Firefox, YouTube, Video and the Ethics of Codecs?

By HTMLGoodies Staff

Lately there has been a lot of controversy over the recent announcements by Mozilla, YouTube and Vimeo about their support of HTML5 video. The controversy lies in the codec used to display that video, and how supporting one codec over another could unravel the fabric the web is made of.

To get to the point, it all boils down to licensing rights. YouTube announced that they were using the H.264 video codec to support HTML5 video. This was soon followed by an announcement by Vimeo, another video site, that they will also support HTML5 using the H.264 codec. Apple's Safari is also using the H.264 codec. Dailymotion and Wikipedia have gone with support for Ogg Theora, an open source video codec. Mozilla hasn't settled on which codec they will support, and Google's Chrome supports both codecs.

Remember the controversy when Unisys started asking for licensing revenue for the GIF format based on compression patents it held? The GIF format had been used by sites online for years, but they didn't start asking for revenue until 1999. By supporting H.264, YouTube, Vimeo and Safari are solidifying the use of H.264's in HTML5 video. The Unisys debacle will pale in comparison to the issues that will arrise if this happens with HTML5 video.

While it may be okay to use the H.264 video codec for the time being, at some point companies will have to start licensing the H.264 codec from the industry group that owns the MPEG-LA codec, and this will mean big bucks. Huge, gigantic bucks. And that spells trouble for the web.

There are two sides to this argument: one group feels like the web should be freely shared and distributed, in all forms of the media that makes up the web, while the other group feels that if the media of the web is free for all, nobody will be able to create a viable business around the creation and distribution of that media.

The W3C, who is still busy working out the HTML5 standards, believe that the web is free, and so should the technology that is used to produce the web. With the inclusion of the video tag in HTML5, they did it under the assumption that a single, royalty-free standard codec would be accepted and used. The Ogg Theora open source video codec could have been the codec they were looking for, but companies such as Google were against it, stating that its performance lacked, and that if everyone used the codec, bandwidth from video usage would cripple the internet as we know it.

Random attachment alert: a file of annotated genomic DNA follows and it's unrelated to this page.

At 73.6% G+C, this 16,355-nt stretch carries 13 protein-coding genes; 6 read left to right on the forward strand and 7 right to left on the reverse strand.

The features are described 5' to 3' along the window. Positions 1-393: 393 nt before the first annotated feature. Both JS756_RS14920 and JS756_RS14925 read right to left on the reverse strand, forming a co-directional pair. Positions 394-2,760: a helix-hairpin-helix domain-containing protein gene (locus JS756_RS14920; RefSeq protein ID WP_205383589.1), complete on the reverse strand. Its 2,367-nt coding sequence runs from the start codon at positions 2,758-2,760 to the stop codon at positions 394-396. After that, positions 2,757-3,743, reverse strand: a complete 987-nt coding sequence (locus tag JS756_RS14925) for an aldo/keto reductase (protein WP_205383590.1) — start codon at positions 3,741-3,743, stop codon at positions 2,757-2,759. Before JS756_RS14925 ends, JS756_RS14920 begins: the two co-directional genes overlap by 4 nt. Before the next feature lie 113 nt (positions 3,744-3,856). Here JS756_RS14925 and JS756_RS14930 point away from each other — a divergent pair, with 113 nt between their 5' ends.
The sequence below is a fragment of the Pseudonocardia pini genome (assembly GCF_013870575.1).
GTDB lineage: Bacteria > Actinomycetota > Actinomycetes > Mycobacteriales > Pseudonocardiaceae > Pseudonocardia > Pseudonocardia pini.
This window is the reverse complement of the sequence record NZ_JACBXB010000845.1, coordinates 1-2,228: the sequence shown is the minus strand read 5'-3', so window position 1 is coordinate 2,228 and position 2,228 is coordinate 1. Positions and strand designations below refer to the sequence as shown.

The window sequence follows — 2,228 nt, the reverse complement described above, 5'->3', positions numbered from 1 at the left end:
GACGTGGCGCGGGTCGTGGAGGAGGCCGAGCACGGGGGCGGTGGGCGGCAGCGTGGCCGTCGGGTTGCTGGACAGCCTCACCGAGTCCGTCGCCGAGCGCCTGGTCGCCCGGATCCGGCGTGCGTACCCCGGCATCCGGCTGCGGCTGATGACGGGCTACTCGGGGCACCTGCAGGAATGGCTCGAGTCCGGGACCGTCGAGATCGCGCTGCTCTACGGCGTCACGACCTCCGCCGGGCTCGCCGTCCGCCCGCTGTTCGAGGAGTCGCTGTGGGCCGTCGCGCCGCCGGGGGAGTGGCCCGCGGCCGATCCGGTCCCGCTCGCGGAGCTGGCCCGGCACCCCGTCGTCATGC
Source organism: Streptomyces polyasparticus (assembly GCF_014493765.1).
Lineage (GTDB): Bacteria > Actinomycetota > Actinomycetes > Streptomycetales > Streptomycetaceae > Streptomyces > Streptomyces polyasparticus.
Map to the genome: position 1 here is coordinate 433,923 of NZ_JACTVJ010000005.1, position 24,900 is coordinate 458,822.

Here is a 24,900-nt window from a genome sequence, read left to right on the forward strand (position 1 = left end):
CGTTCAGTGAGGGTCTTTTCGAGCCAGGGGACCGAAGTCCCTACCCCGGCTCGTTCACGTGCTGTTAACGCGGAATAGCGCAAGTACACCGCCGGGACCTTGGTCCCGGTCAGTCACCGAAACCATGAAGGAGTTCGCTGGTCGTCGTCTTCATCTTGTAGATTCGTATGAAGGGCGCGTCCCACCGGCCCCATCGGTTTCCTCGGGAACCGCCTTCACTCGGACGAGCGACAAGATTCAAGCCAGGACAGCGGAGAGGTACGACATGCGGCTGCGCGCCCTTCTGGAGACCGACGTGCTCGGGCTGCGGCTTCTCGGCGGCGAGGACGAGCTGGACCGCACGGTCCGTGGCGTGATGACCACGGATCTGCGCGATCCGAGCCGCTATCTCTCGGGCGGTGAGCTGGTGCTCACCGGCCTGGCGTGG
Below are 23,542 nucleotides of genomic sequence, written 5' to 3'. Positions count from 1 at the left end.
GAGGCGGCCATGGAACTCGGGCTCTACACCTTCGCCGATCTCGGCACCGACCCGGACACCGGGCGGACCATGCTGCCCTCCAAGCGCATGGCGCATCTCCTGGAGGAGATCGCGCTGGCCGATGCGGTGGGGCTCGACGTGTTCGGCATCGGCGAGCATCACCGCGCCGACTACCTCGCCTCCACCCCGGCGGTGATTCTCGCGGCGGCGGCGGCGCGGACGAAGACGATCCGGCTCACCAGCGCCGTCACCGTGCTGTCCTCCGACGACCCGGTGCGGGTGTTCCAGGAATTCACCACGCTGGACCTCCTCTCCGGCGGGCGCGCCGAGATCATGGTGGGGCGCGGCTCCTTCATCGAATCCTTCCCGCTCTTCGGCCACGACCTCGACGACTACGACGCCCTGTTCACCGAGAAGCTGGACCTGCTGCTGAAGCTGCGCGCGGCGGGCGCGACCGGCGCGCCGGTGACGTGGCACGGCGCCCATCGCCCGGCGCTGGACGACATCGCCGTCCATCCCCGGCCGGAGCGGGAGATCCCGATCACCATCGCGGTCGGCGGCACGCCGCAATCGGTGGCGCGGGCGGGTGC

Hogwash. As Mozilla contributor Christopher Blizzard recently stated in his blog, "These moves by Google and Vimeo (and before either of them, DailyMotion) show that things are changing for the better, and faster than I think anyone could have imagined. The players from Google and Vimeo do present a pretty serious problem, though. Each of these require a proprietary H.264 codec to be able to view them. These codecs aren't compatible with the royalty-free web standards that the rest of the Web is built on. The fact that they are being so unabashedly hyped along with the new darling of the Web -- HTML 5 -- means that most people don't understand that something very dangerous is taking place behind the scenes."

Will the web remain free, or will it become like the Napster we know today, a pay-per-view medium that places money before artistic expression and freedom. This is a very valid question in these times, especially when companies such as the New York Times recently announced that users will no longer be able to access their content for free--it will be subscription-based. Is that the web we will all be faced with in the near future?

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